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Video BIOS Settings

Many manufacturers, such as AOpen, are beginning to allow access to the Video BIOS as well as the System BIOS, to allow the use of various display devices and to extract maximum performance from the more complex chipsets available, even down to adjusting the speed of the fan on the video card. In AOpenís case, at least, you get to them by pressing the Insert key as the machine starts. These are becoming more relevant as nVidia brings its own motherboard chipset more into circulation, which contains its own high speed, quality graphics sub-system. Otherwise, you may find these settings available through software supplied with your card.


Updated 12/16/02

AGP 4x Drive Strength
See also AGP Driving Control, below. You can set whether the drive control is manual or done by the chipset (auto). The choices in manual mode are made under AGP Drive Strength P or N Ctrl, below.

AGP Drive Strength P or N Ctrl
This setting appears when manual is selected under AGP 4x Drive Strength, above. The figures are in hex, and higher values represent stronger signals, which is what you need when overclocking, so this is only indirectly related to performance. Both ranges are from 0-Fh, but P covers the first part, N the second, of the values concerned, so the actual range is 00-FFh (that is, 0-255). C4 is a typical default.

AGP Driving Control
Allows overriding of the automatic settings for more precise control when overclocking. Choices are manual and auto. Used in conjunction with......

AGP Driving Value
See also AGP Drive Strength P or N Ctrl, above. This only works if AGP Driving Control (above) is set to Manual. It concerns the signal strength of the AGP bus, with higher values representing stronger signals, making it useful for stability when overclocking, so it only affects performance indirectly (be careful about your card). The range of 00-FF means 0-255 in decimal values, with a typical default being DA (218). However, for NVIDIA GeForce2-based cards, try EA (234).

AGP Comp. Driving
Used by AMI BIOS's to adjust the AGP driving force. Selecting Manual gives you another setting, Manual AGP Comp. Driving, below. Auto is best for safety.

Manual AGP Comp. Driving
See above.

AGP Fast Write Transaction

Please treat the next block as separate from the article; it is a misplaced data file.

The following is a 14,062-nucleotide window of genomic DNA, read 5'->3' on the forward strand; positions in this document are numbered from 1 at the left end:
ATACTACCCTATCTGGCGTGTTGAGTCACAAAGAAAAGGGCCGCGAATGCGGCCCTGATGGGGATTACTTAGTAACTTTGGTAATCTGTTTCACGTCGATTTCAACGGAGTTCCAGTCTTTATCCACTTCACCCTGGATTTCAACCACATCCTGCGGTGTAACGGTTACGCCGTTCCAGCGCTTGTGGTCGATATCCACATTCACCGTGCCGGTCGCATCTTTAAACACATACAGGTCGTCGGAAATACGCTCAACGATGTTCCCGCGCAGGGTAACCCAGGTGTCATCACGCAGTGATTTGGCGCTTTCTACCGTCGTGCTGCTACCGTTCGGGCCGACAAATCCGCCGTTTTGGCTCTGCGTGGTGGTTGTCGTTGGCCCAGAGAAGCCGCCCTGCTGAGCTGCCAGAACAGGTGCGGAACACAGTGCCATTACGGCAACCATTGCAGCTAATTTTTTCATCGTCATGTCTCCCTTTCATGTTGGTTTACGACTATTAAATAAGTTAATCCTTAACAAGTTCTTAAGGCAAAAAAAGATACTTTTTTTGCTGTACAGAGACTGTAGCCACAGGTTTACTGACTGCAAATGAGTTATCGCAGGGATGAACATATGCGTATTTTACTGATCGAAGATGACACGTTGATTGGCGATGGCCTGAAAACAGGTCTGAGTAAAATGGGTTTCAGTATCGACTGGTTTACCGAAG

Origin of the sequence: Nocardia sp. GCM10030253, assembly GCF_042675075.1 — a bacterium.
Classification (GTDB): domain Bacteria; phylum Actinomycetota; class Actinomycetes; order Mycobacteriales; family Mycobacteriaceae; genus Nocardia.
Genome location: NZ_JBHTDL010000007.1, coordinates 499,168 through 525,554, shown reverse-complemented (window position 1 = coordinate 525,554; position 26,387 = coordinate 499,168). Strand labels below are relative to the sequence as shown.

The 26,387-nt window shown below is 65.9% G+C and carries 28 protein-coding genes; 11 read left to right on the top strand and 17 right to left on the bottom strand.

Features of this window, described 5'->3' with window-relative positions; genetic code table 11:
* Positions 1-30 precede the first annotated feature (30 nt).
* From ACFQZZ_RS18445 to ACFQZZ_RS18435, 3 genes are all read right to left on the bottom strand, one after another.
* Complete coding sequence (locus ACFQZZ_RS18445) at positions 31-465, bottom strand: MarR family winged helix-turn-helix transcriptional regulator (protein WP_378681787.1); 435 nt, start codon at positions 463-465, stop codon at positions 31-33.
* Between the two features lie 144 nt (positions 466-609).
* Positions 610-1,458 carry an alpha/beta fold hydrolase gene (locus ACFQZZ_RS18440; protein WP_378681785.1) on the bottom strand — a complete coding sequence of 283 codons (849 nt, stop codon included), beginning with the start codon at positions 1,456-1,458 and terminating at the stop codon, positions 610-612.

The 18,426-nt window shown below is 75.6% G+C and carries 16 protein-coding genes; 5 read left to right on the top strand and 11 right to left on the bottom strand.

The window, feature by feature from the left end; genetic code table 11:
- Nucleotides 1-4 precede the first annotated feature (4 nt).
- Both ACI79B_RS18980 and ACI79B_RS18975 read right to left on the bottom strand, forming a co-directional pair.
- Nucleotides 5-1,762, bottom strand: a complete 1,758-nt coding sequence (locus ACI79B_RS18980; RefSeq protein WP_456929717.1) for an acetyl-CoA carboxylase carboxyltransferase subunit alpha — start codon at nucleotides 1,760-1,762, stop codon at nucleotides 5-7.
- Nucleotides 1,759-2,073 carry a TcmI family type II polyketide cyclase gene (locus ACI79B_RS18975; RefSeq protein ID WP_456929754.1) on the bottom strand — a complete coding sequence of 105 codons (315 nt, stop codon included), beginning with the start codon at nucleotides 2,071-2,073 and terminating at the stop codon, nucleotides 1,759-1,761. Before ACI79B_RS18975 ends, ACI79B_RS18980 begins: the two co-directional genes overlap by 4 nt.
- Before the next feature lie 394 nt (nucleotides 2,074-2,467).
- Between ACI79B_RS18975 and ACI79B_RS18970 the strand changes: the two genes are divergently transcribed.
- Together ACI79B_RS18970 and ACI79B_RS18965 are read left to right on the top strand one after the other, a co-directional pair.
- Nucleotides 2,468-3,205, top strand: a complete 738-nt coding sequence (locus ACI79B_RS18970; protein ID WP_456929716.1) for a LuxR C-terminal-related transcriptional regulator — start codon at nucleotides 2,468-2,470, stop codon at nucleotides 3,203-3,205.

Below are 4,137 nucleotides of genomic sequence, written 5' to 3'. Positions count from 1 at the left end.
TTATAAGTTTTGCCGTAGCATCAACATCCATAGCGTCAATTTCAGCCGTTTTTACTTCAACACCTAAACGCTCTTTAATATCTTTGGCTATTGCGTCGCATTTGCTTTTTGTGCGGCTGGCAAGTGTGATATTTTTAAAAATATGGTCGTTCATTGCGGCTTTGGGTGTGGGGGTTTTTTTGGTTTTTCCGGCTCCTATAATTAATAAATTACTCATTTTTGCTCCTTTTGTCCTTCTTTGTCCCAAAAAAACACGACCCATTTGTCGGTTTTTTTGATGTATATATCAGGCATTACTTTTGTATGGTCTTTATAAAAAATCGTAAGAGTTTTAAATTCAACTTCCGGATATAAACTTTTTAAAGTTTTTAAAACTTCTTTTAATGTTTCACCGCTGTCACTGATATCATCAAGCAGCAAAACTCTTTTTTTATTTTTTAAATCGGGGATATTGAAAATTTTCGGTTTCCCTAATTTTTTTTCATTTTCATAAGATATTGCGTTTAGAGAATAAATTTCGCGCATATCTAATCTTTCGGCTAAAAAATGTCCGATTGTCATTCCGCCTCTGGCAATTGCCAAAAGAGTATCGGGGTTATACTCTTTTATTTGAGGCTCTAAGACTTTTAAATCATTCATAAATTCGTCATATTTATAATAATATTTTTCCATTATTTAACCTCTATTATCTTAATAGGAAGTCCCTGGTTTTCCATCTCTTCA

This allows data to be sent directly from the corelogic (i.e. chipset) to the AGP master (graphics chip) instead of keeping a copy in system memory and making the AGP master fetch it. In other words, it creates a short cut between the AGP chipset and graphics memory, and leaves system memory out of the loop. Enabled is best for performance, and probably only works with 4x cards anyway.

AGP fast Write
See above (AMI BIOS).

AGPCLK/CPUCLK
See below.

AGPCLK/CPU FSB CLK
The relative speeds against each other of AGP and CPU bus clocks. 1/1 means that the AGP is running at the same speed (for older processors). 1/2 means that the FSB is at 133 MHz, so AGP can use its standard speed of 66 MHz, but you can stretch it to 75, or even 83 in some cases. For best performance, the AGP figure should be easily divisible into the higher speed.

AGP Transfer Mode
Seems to override the automatic selection of 1x, 2x or 4x.

AGP Master 1 WS Read
Implements a single delay when reading from the AGP Bus. Normally, two wait states are used, allowing for greater stability, but check with your motherboard manufacturer to see if they have already implemented a Master latency of zero, in which case the lowest reading here of 1 will reduce performance.

AGP Master 1 WS Write
As above, but for writes.

AGP Sideband Support
Enable or disable. AGP Sideband Addressing is a transfer mechanism allowing the card to send and receive at the same time, by using a second bus for addresses and commands to the graphics processor, so the data can flow as fast as it can over the AGP bus. It may decrease stability, however, and cause crashes on the Savage3D, due to the design of some motherboards resulting in glitches on strobes (in fact, you need support on the motherboard, graphics card and drivers). Try using Pipeline Transfer instead - performance will probably be the same.

AGP Read Synchronization
Enabled is best for performance.

 


This is an article from  Phil Croucher, author of  "The BIOS Companion" Phil has a way of explaining in "plain" English. The information is well presented and is well above A+ standard.


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